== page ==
“Absolute Power Corrupts Absolutely”

Director: LONE SCHERFIG/2015

Lord Riot was an Englishman who a secret society at Oxford is named after.  Having died at the hands of another man for sleeping with the other man’s wife, Lord Riot become the tales of legend for his debauchary.  Hence, the “riot club” was born.  And through the ages this club has existed in the background of one of Great Britain’s elite universities.

Consisting of no more than 10 members, this club allows an outlet for those gentlemen (and we use that term loosely) to engage in whatever crude and base impulses exist in their person before graduating and quietly hiding amongst the upper echelon of society.  The riot club has produced mostly members of parliament, judges, and other positions of power. They protect their own, having infiltrated every level of government, and for the most part are just simply trying to live up to the legend of Lord Riot.

In the present day, we are introduced to two young men who have come from a privileged background, the finest private secondary schools, yet their hearts are vastly different.  Alistair Ryle (Sam Claflin-Mockingjay, Part 1) is entering Oxford and trying to live up to the legacy of both his parents, and his older brother who all attended.  He is sort that has only been given everything.  He expects to be catered to at every level, and views everyone with contempt, especially those who are not well-off financially.

Miles Richards (Max Irons-Woman in GoldThe Host) has a similar background as Alistair, but he couldn’t be more different.  He is willing to shun excess, and is willing to make his own way.  From trading down his nice dorm room to accommodate Alistair, to dating a girl for love, and not hedonist impulse, this is a man who has a chance.  Lauren, his love interest (Holliday Grainger-Cinderella),sees it as well.

The Riot Club is in need of 2 more members to maintain their needed membership of 10 individuals, and target both Alistair and Miles to fill their vacancies.  After a series of initiation rituals, its off to a traditional dinner where all bets are off, and the riot members fully expect to be able to, well…..run riot over an unsuspecting restaurant owner.

The Riot Club plays on familiar tropes of class warfare.  The Haves vs. the have-nots.  Mixing in elements of The SkullsThe Bling Ring, and any fraternity pledging sequenceThe Riot Clubfeels too familiar and worn out as a novel premise.  Much of the front end of the story is too weighted with gratuitous shots of men exploiting the women of college with shots of topless women satisfying riot club members sexually, only to be thrown away for the next victim.  “Girls for now, girls for later” is one of their phrases, and the film tries to make you feel that.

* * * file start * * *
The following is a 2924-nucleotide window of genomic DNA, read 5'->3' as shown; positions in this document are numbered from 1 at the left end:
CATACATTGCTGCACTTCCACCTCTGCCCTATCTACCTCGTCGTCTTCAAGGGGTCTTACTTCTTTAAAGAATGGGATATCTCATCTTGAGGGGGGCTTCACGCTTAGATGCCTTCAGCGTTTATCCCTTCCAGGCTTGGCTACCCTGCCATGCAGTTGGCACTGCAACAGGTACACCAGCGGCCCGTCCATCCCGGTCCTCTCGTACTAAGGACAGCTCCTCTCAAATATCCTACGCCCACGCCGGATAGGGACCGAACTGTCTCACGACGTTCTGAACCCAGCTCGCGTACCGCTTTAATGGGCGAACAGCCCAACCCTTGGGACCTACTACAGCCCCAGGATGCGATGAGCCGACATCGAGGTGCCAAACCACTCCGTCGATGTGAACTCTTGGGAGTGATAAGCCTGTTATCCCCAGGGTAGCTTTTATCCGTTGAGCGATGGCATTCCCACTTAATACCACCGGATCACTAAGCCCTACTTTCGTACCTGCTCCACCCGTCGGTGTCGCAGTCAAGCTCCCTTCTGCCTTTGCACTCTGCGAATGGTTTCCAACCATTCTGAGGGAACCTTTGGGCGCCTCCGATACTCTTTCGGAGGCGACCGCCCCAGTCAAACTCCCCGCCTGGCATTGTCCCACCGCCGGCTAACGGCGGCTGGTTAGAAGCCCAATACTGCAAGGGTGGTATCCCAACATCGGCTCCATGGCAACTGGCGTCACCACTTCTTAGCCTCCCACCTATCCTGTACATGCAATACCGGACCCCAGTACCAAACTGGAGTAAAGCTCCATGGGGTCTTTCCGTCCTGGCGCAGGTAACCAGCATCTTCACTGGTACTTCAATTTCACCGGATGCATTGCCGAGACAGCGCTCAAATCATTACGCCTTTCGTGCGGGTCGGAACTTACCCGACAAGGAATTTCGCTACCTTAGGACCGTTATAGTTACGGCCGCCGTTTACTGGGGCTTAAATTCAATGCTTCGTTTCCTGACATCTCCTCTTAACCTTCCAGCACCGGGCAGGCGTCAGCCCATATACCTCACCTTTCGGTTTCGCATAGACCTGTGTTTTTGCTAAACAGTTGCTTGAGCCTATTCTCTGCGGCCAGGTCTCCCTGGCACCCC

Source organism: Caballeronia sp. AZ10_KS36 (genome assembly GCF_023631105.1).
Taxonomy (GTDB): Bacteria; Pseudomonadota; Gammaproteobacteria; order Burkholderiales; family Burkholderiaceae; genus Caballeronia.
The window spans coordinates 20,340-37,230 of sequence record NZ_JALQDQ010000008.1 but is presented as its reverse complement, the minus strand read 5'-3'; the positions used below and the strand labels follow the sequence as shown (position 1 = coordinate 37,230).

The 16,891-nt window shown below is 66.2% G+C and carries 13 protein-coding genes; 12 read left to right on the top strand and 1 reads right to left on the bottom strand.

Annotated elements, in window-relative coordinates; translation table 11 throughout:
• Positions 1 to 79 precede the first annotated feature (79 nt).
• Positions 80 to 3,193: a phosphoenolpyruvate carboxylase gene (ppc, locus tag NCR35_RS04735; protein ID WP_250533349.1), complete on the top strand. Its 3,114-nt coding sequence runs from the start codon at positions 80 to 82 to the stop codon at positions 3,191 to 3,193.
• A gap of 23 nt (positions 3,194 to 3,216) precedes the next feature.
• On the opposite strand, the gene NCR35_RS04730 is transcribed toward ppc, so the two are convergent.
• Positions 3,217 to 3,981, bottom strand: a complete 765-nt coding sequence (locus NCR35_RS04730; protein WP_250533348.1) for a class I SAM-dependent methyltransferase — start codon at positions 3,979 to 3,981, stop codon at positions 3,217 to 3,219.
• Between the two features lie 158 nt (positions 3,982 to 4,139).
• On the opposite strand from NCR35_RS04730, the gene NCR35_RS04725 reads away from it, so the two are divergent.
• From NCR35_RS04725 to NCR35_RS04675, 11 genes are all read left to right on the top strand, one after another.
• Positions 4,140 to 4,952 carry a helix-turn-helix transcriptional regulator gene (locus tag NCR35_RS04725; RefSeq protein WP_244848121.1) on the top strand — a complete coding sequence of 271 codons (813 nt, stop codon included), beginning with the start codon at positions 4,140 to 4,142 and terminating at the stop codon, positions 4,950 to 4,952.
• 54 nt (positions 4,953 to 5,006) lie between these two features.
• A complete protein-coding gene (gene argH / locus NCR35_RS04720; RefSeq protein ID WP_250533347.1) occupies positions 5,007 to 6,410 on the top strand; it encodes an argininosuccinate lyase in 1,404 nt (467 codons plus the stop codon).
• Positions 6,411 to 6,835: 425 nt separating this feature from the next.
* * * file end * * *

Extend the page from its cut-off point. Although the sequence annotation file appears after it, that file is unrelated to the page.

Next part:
It also looks to provide commentary on the economic divide that still plagues society, and especially western society today.  The poor are seen as either hardworking people who can’t catch a break.  They are either noble people like Lauren, or the restaurant owner and his daughter, who have a moral code, or they are the muggers in an alleyway waiting to rob you at an ATM. The wealthy, including members of The Riot Club, are the powerful who buy their away out of trouble, who look down upon the rest of us, and who have no heart or remorse for the destruction they leave in their wake.

Director Lone Scherfig (An Education, Italian for Beginners) is able to direct a few compelling scenes of contrast between these polar economic extremes, namely through the moments involving Miles.  He is caught in the middle of enjoying his privilege and the thought of the opportunities and the power that The Riot Club will afford him after school is over, coupled with his desire to look beyond that and see and enjoy people no matter what their background is.  His climatic scene with Lauren at the restaurant is a great moment in this film.

Unfortunately, the rest of the film feels very disjointed in terms of character development.  Alistair’s emotional state changes constantly, without warning, and not a satisfying reason is offered for his disdain other than what is said on the surface of things.  We hardly get any understanding of the other Riot Club member’s background, and they serve mainly to just go nuts in the scenes where open debauchery is supposed to be on display.

Overall, all The Riot Club manages to do is take almost 2 hours to prove up what Lord Acton said so subsequently all those years ago:

Absolute Power Corrupts Absolutely”.